Anthemis cotula plants flowering in close-up.
Synonymes :
Camomille puante
Catégories : Plantes médicinales
Anthemis_cotula (Wikipedia)

Anthemis cotula
ANTHEMIS cotula Köhler.png
Stinking chamomile
Scientific classification edit
A. cotula
Binomial name
Anthemis cotula
L., (1753) not Blanco 1837
  • Anthemis foetida Lam.
  • Anthemis psorosperma Ten.
  • Anthemis ramosa Link ex Spreng.
  • Chamaemelum cotula (L.) All.
  • Maruta cotula (L.) DC.
  • Maruta foetida Cass.

Anthemis cotula, also known as stinking chamomile, is a flowering annual plant with a noticeable and strong odor. The odor is often considered unpleasant, and it is from this that it gains the common epithet "stinking". In pre-colonial times, its distribution was limited to the Old Continent and Africa; though it was established in most of Europe, it was not present in Finland, Ireland, or the northernmost reaches of Scotland, in spite of the fact that these countries feature climatic regions favorable to this plant and are in proximity to countries where the species is native, such as Russia, Estonia, Lithuania and England. It has successfully migrated to the New Europes where it can be found growing in meadows, alongside roads, and in fields.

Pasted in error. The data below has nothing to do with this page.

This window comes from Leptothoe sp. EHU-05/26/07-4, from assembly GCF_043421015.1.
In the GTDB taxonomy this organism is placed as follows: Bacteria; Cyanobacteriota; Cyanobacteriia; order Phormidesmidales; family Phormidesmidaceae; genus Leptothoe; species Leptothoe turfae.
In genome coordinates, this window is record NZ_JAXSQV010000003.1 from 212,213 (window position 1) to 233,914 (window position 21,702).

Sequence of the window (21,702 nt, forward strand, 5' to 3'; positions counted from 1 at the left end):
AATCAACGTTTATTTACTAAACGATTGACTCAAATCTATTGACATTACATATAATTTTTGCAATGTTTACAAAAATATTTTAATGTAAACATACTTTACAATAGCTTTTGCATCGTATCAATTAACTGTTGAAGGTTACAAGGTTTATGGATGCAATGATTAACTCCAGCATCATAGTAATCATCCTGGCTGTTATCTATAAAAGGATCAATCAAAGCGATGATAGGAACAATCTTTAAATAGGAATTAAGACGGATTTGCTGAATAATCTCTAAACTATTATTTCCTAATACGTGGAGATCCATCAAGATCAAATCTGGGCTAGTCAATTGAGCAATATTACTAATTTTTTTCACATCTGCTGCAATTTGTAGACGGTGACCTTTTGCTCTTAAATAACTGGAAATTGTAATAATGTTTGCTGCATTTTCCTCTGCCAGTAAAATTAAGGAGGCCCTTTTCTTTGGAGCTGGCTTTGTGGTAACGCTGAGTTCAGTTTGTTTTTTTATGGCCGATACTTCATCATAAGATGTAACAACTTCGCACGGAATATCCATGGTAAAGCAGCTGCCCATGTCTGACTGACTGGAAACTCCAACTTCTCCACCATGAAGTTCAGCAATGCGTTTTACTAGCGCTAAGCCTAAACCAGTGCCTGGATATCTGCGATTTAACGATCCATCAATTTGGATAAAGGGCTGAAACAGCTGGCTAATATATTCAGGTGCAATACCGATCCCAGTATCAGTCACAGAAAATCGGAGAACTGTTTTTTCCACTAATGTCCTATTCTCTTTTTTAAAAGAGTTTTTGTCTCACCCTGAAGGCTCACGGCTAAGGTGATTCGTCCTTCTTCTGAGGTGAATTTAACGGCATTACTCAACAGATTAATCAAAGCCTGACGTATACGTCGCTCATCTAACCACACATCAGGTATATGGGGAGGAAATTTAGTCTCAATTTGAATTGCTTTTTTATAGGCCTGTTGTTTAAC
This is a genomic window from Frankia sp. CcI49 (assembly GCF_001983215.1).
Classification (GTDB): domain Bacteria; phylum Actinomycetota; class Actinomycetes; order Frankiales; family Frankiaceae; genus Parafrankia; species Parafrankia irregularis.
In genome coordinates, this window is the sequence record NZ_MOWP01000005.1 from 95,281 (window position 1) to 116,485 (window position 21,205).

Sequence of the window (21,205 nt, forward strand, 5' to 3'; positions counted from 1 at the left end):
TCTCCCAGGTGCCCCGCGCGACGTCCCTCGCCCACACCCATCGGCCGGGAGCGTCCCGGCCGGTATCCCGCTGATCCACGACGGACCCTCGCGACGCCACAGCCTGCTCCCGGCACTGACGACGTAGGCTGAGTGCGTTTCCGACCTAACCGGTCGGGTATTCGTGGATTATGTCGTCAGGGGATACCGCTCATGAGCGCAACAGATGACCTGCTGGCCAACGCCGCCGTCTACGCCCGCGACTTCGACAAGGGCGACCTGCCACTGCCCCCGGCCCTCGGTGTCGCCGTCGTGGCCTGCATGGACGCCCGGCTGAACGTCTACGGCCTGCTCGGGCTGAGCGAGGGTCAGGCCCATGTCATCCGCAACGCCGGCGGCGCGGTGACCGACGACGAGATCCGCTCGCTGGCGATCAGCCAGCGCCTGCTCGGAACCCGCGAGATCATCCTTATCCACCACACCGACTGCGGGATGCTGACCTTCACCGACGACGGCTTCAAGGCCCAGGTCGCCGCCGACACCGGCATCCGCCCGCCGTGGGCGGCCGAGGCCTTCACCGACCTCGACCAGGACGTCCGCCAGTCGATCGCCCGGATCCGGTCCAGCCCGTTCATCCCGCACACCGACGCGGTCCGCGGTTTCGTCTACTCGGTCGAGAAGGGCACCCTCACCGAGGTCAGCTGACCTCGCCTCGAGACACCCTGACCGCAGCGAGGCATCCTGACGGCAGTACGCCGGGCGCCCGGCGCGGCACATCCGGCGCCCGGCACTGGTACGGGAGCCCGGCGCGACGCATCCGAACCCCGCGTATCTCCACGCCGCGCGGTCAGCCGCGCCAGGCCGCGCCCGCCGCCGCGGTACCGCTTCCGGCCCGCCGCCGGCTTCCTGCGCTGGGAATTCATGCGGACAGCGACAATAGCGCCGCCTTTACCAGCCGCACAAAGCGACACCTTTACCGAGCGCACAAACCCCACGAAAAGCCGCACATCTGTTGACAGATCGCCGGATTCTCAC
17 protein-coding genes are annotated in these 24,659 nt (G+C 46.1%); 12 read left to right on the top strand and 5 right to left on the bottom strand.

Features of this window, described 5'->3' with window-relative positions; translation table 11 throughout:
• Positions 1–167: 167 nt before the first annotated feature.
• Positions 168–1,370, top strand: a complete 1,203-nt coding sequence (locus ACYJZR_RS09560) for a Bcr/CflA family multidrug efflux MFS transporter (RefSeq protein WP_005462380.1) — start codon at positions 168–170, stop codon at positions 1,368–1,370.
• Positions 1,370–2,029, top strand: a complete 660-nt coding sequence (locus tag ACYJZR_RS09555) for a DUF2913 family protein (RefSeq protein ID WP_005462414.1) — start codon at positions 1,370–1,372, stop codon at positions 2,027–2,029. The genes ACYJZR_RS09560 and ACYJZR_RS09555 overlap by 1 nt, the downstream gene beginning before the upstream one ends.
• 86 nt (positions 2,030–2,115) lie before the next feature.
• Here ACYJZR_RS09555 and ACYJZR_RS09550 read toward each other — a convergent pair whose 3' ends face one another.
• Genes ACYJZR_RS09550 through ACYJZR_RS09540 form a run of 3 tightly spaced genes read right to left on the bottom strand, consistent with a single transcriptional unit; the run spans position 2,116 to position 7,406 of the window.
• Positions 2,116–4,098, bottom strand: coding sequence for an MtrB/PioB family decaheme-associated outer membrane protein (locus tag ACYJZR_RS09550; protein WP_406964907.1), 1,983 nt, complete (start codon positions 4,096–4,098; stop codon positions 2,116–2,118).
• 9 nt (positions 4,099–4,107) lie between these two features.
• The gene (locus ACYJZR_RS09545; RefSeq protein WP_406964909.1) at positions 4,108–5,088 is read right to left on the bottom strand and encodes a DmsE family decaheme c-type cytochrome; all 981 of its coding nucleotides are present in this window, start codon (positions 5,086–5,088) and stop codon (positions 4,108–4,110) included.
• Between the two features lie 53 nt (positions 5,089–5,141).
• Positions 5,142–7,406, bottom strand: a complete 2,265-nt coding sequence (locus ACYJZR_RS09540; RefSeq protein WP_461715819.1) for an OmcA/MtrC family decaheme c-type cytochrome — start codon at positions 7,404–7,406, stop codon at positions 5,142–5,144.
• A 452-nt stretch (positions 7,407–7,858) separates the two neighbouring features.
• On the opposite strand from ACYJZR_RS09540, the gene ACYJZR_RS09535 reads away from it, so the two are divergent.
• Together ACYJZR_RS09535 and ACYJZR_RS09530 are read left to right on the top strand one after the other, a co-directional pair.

The name "cotula" is from a Greek word for "small cup", describing the shape of the flowers; it was assigned by Carl Linnaeus in his work Species Plantarum in 1753.

Anthemis cotula is also known by a wide variety of other names, including mather, dog- or hog's-fennel, dog-finkle, dog-daisy, pig-sty-daisy, chigger-weed, mayweed, Johnnyweed, maroute, Maruta cotula, Cotula Maruta foetida, Manzanilla loca, wild chamomile, Camomille puante. Foetid Chamomile, maithes, maithen, mathor mayweed chamomile, camomille des chiens, camomille puante, stinkende Hundskamille, camomila-de-cachorro, macéla-fétida, and manzanilla hedionda.

Mayweed (Wiktionary)



May +‎ weed


mayweed (plural mayweeds)

  1. stinking chamomile, Anthemis cotula.
  2. corn chamomile, field chamomile, Anthemis arvensis.
  3. Plants of the genera Matricaria and Tripleurospermum.
  4. A mayflower.


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